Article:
(1) Must Articles 63(1) and 65 of the Treaty on the Functioning of the European Union (TFEU) be interpreted as precluding national legislation of a Member State on the levying of inheritance tax which provides that, for the calculation of the tax, the allowance to be set against the taxable value in the case of an acquisition of land situated in that Member State is lower where the deceased and the heir had their place of residence or habitual residence in another Member State at the time of the death of the deceased than the allowance that would have been applicable if at least one of them had had his or her place of residence or habitual residence in the first Member State at that time?

(2) Must Articles 63(1) and 65 TFEU be interpreted as precluding national legislation of a Member State on the levying of inheritance tax which provides that, for the calculation of the tax, liabilities under the reserved portions in the case of an acquisition of land situated in that Member State are not deductible where the deceased and the heir had their place of residence or habitual residence in another Member State at the time of the death of the deceased, whereas those liabilities would have been fully deductible from the value of the inheritance if at least the deceased or the heir had had his or her place of residence or habitual residence in the first Member State at the time of the death of the deceased?’

The questions referred for a preliminary ruling

The first question

  1. ‘By its first question, the referring court asks, in essence, whether Articles 63 and 65 TFEU must be interpreted as precluding legislation of a Member State relating to the calculation of inheritance tax which provides that, in the case of acquisition of property situated in that Member State, where, on the date of death, neither the deceased nor the heir had their place of residence or habitual residence in that Member State, the allowance on the taxable value is to be reduced, in relation to the allowance applied where at least one of them, on that same date, had his or her place of residence or habitual residence in that Member State, in an amount corresponding to the share that represents the value of the asset that is not subject to tax in that same Member State in relation to the value of the entire estate.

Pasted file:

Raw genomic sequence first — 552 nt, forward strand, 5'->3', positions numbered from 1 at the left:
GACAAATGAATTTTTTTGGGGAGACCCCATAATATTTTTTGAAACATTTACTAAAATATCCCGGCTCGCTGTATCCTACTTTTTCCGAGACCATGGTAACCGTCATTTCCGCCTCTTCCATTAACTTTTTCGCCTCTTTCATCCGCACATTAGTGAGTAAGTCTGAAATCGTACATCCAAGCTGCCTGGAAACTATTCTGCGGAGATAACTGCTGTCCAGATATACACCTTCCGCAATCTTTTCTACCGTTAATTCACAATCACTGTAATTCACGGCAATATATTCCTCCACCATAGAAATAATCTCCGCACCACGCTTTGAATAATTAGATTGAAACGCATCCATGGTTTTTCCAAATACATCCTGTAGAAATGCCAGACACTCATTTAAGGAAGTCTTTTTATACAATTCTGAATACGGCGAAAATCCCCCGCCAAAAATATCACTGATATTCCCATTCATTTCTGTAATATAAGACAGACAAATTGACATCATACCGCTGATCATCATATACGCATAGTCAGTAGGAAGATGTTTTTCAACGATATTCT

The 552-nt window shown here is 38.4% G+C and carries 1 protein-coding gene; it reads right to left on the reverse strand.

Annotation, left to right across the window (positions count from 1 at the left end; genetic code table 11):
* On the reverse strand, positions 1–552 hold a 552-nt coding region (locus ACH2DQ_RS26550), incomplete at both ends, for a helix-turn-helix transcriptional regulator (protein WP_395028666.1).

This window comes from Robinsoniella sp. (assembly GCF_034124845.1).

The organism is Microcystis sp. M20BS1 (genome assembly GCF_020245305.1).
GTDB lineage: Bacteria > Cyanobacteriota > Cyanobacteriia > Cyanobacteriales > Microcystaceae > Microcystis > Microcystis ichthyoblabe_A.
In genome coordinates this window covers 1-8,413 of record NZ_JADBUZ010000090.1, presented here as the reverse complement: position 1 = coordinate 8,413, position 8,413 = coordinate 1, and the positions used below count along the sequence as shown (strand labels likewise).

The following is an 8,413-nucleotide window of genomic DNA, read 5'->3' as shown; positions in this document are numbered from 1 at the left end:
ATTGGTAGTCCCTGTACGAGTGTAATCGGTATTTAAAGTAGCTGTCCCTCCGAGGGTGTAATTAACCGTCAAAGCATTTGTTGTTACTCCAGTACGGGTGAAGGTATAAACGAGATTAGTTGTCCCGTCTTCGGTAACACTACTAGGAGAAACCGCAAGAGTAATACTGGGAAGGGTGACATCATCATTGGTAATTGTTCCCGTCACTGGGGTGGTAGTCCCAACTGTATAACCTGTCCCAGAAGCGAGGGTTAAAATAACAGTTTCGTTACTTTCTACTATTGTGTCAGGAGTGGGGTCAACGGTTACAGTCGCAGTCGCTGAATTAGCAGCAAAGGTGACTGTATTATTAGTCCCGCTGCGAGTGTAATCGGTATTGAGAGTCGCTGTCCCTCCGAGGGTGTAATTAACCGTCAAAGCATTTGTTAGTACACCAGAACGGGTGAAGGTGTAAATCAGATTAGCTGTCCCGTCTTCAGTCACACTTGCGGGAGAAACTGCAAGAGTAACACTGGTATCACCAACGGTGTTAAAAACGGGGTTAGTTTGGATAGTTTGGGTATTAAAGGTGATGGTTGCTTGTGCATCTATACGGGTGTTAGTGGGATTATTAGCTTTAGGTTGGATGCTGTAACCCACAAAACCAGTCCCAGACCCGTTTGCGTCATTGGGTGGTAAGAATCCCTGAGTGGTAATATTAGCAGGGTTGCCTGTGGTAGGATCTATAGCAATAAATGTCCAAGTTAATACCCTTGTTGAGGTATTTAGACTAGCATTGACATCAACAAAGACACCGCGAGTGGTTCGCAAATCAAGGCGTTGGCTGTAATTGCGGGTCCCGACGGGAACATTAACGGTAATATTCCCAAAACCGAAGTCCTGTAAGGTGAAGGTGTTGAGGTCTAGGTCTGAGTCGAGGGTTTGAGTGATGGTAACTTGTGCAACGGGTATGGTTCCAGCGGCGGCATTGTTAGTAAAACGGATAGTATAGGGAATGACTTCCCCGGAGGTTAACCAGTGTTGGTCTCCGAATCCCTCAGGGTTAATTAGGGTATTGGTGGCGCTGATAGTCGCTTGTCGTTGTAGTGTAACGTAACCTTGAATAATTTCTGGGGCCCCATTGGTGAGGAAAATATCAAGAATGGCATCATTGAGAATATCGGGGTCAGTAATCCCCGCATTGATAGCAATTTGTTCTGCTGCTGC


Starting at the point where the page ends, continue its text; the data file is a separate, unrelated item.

1. According to the Court's settled case-law, although direct taxation, falls within their competence, Member States must nonetheless exercise that competence consistently with EU law and particularly the fundamental freedoms guaranteed by the FEU Treaty (see, inter alia, judgments of 23 February 2006, van Hilten-van der Heijden, C-513/03, EU:C:2006:131, paragraph 36 and the case-law cited; of 3 March 2021, Promociones Oliva Park, C-220/19, EU:C:2021:163, paragraph 73 and the case-law cited; and of 29 April 2021, Veronsaajien oikeudenvalvontayksikké (Income distributed by UCITS), C-480/19, EU:C:2021:334, paragraph 25 and the case-law cited).

  1. — Article 63(1) TFEU lays down a general prohibition on restrictions on the movement of capital between Member States and between Member States and third countries.

  1. The tax levied on inheritances, which consist of the transfer to one or more persons of assets left by a deceased person, falls within the scope of the FEU Treaty provisions on the movement of capital, save where their constituent elements are confined to a single Member State (judgment of 26 May 2016, Commission v Greece, C-244/15, EU:C:2016:359, paragraph 25 and the case-law cited)

  1. situation in which a Member State applies inheritance tax to estate property situated on its territory, belonging to a person not residing there on the date of death and reverting to an heir who is also non-resident, cannot be regarded as a purely domestic situation. Consequently, such a situation falls within the scope of movement of capital, within the meaning of Article 63(1) TFEU

  1. It is therefore necessary to examine whether national legislation which provides, in the case of limited liability to inheritance tax, a reduction of the allowance on the taxable value, constitutes a restriction on the movement of capital within the meaning of Article 63(1) TFEU and, if so, whether such a restriction is justified.

The existence of a restriction within the meaning of Article 63 TFEU

  1. As regards inheritances, the measures which constitute restrictions on the movement of capital include those which have the effect of reducing the value of the estate of a resident of a State other than the State in which the assets concerned are situated (judgment of 17 October 2013, Welte, C-181/12, EU:C:2013:662, paragraph 23 and the case-law cited).